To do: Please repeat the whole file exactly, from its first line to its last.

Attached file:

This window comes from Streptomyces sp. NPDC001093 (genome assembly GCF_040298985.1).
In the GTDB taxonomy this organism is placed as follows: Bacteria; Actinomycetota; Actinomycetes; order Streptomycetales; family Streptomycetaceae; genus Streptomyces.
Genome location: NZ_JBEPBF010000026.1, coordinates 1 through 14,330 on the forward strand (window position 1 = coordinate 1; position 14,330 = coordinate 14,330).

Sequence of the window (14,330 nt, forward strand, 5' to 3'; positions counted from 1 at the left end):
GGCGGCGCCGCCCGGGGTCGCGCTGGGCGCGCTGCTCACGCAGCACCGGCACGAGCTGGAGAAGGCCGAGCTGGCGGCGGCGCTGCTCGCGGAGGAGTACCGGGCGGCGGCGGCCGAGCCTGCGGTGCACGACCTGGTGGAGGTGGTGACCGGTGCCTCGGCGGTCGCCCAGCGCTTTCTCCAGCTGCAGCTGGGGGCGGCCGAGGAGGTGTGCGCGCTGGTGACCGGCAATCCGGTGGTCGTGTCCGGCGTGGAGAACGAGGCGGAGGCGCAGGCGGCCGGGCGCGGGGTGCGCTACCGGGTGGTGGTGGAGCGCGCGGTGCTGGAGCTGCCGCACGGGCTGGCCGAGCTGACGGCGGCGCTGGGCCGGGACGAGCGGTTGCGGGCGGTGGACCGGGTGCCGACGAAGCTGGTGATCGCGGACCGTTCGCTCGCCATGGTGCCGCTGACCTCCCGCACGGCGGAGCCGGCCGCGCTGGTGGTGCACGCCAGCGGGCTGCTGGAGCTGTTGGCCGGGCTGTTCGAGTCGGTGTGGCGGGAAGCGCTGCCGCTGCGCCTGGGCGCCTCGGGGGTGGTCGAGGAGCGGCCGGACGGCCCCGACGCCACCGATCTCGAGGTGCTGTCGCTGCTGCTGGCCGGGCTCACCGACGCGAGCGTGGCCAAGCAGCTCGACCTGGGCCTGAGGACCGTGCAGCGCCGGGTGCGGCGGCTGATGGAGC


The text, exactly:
This window comes from Streptomyces sp. NPDC001093 (genome assembly GCF_040298985.1).
In the GTDB taxonomy this organism is placed as follows: Bacteria; Actinomycetota; Actinomycetes; order Streptomycetales; family Streptomycetaceae; genus Streptomyces.
Genome location: NZ_JBEPBF010000026.1, coordinates 1 through 14,330 on the forward strand (window position 1 = coordinate 1; position 14,330 = coordinate 14,330).

Sequence of the window (14,330 nt, forward strand, 5' to 3'; positions counted from 1 at the left end):
GGCGGCGCCGCCCGGGGTCGCGCTGGGCGCGCTGCTCACGCAGCACCGGCACGAGCTGGAGAAGGCCGAGCTGGCGGCGGCGCTGCTCGCGGAGGAGTACCGGGCGGCGGCGGCCGAGCCTGCGGTGCACGACCTGGTGGAGGTGGTGACCGGTGCCTCGGCGGTCGCCCAGCGCTTTCTCCAGCTGCAGCTGGGGGCGGCCGAGGAGGTGTGCGCGCTGGTGACCGGCAATCCGGTGGTCGTGTCCGGCGTGGAGAACGAGGCGGAGGCGCAGGCGGCCGGGCGCGGGGTGCGCTACCGGGTGGTGGTGGAGCGCGCGGTGCTGGAGCTGCCGCACGGGCTGGCCGAGCTGACGGCGGCGCTGGGCCGGGACGAGCGGTTGCGGGCGGTGGACCGGGTGCCGACGAAGCTGGTGATCGCGGACCGTTCGCTCGCCATGGTGCCGCTGACCTCCCGCACGGCGGAGCCGGCCGCGCTGGTGGTGCACGCCAGCGGGCTGCTGGAGCTGTTGGCCGGGCTGTTCGAGTCGGTGTGGCGGGAAGCGCTGCCGCTGCGCCTGGGCGCCTCGGGGGTGGTCGAGGAGCGGCCGGACGGCCCCGACGCCACCGATCTCGAGGTGCTGTCGCTGCTGCTGGCCGGGCTCACCGACGCGAGCGTGGCCAAGCAGCTCGACCTGGGCCTGAGGACCGTGCAGCGCCGGGTGCGGCGGCTGATGGAGC